Andrew’s reply makes a good point. I share his skepticism about my proffered explanation for the choice of hard law over soft law. The problem is that we have an empirical puzzle that demands explanation, and we lack a good one. If there is a better explanation than the one I put forward, I have not yet seen it.
The puzzle is that under Andrew’s theory we ought to see lots of soft law agreements. To some degree we do, and there is a selection bias problem to boot: soft law agreements are not always listed in the usual treaty databases, and thus it is hard to know how many there are. However, it seems hard to argue that there are more multilateral soft law agreements than hard law agreements. And it is clearly the case that major multilateral negotiations more frequently result in a hard law agreement, and when they do not they are usually viewed as failures.
The landmines issue is a good example. Spurred on by NGOs, landmines regulation advocates convinced many governments to negotiate a major agreement. That agreement resulted not in a soft law accord but a treaty. We observe this pattern again and again. Some big UN meetings do yield soft law accords (e.g., the Rio Declaration of 1992) but again, advocates in the area generally deride these as weak and vacuous. So I think the puzzle remains: why so few soft law accords? As I noted in my first post, we see many soft law accords in technocratic areas that are not politically salient, such as banking. That is consistent at least with the theory that domestic/civil society preferences might be playing some role in the choice between the two. But it is certainly plausible that other factors are at play, or that I am entirely wrong about this.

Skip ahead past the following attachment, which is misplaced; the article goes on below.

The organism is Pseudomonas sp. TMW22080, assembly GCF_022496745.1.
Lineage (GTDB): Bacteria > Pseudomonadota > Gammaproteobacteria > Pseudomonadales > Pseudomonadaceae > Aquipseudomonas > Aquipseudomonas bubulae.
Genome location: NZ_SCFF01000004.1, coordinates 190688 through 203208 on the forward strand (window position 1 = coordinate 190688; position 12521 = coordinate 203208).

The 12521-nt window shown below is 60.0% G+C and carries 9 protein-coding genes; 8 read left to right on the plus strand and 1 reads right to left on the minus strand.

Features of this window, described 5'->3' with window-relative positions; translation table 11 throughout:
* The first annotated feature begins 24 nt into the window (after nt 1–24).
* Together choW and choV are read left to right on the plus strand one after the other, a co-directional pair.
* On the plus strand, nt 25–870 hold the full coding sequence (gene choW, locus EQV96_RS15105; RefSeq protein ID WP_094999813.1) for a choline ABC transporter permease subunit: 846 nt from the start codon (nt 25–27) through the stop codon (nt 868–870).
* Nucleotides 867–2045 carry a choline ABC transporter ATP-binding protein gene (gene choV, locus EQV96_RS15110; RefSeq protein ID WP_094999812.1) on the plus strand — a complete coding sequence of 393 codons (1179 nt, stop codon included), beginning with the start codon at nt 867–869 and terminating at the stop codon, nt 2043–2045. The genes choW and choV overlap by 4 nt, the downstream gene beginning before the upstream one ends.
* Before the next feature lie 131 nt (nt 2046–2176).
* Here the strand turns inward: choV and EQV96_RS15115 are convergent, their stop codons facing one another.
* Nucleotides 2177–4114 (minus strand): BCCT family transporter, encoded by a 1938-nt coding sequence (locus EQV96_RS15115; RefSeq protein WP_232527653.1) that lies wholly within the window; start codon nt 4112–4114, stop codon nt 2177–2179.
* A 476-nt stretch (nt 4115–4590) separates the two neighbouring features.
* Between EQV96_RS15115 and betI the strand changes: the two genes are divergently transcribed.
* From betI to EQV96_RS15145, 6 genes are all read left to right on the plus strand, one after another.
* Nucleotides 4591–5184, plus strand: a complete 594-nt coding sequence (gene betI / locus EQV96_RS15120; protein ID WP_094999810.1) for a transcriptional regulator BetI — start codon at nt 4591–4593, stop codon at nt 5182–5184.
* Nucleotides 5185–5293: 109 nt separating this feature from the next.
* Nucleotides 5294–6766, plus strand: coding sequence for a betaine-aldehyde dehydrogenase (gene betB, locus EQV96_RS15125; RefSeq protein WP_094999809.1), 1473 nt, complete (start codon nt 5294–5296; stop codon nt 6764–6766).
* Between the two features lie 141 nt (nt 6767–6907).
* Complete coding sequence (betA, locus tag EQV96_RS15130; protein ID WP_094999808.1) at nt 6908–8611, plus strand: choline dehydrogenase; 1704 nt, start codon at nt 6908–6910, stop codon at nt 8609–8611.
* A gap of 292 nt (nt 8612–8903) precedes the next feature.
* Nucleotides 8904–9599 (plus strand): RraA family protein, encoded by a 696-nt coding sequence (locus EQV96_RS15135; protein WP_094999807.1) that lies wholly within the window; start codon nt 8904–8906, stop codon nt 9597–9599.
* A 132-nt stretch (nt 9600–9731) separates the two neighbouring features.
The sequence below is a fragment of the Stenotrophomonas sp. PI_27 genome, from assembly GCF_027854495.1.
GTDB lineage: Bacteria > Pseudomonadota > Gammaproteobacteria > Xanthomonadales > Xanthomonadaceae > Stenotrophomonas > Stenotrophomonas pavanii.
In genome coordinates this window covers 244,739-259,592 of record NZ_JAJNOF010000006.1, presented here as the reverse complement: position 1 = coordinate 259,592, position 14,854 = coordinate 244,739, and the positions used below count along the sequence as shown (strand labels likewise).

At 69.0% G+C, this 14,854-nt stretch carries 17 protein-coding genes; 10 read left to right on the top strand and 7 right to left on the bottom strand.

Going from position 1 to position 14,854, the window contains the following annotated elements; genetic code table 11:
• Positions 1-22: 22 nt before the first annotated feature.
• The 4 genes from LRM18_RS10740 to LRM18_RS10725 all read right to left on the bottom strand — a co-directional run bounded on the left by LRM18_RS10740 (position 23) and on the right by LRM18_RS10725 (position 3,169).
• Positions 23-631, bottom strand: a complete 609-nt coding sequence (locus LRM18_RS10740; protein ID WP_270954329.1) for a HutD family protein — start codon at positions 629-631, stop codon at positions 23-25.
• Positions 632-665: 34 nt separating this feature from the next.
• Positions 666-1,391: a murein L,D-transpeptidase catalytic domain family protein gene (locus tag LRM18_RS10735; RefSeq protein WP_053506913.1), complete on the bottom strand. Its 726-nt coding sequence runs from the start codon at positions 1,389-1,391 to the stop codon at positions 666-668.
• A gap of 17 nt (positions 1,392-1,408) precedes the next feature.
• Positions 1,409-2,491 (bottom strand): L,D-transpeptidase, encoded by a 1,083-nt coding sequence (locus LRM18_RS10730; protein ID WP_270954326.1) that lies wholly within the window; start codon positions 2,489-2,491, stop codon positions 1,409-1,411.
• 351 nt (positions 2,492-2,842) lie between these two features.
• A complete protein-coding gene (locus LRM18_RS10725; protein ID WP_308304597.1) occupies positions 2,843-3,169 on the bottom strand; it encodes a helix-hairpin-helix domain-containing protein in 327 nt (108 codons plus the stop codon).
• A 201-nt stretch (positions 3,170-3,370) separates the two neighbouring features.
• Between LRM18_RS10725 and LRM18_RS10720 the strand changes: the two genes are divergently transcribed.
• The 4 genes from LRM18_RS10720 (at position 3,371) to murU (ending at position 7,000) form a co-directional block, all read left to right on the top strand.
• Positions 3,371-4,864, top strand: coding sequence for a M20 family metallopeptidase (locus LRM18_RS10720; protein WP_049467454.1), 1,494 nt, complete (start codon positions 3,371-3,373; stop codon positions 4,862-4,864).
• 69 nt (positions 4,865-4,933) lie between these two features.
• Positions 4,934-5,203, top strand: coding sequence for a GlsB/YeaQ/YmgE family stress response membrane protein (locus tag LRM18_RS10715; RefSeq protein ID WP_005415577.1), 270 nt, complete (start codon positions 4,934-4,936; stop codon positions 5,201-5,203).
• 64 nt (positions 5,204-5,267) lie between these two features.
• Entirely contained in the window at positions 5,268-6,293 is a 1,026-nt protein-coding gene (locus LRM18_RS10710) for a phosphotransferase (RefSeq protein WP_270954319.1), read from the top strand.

Let me briefly comment on something else Andrew said. He wrote that international law is perhaps just as oxymoronic as soft law, in that the former lacks coercive enforcement of the sort we see in the domestic context. Yet it is interesting to note that in constitutional law we don’t see very much coercive enforcement either. When President Truman lost in Youngstown, what forced him to comply with the ruling? It certainly wasn’t that the military threatened to lock Truman up if he failed to follow the Supreme Court.
We could multiply the instances easily; anytime a federal court orders a government agency to do X or not do Y, why does the executive branch follow the court and obey the law? Again, it cannot be coercive power that explains it, since the executive wields the coercive power. The point here is that the difference between international law and domestic law is not always very great, and in fact may be illusory in some instances—instances that are at the core of our domestic legal system. It is worth bearing this in mind as we think about how international law works.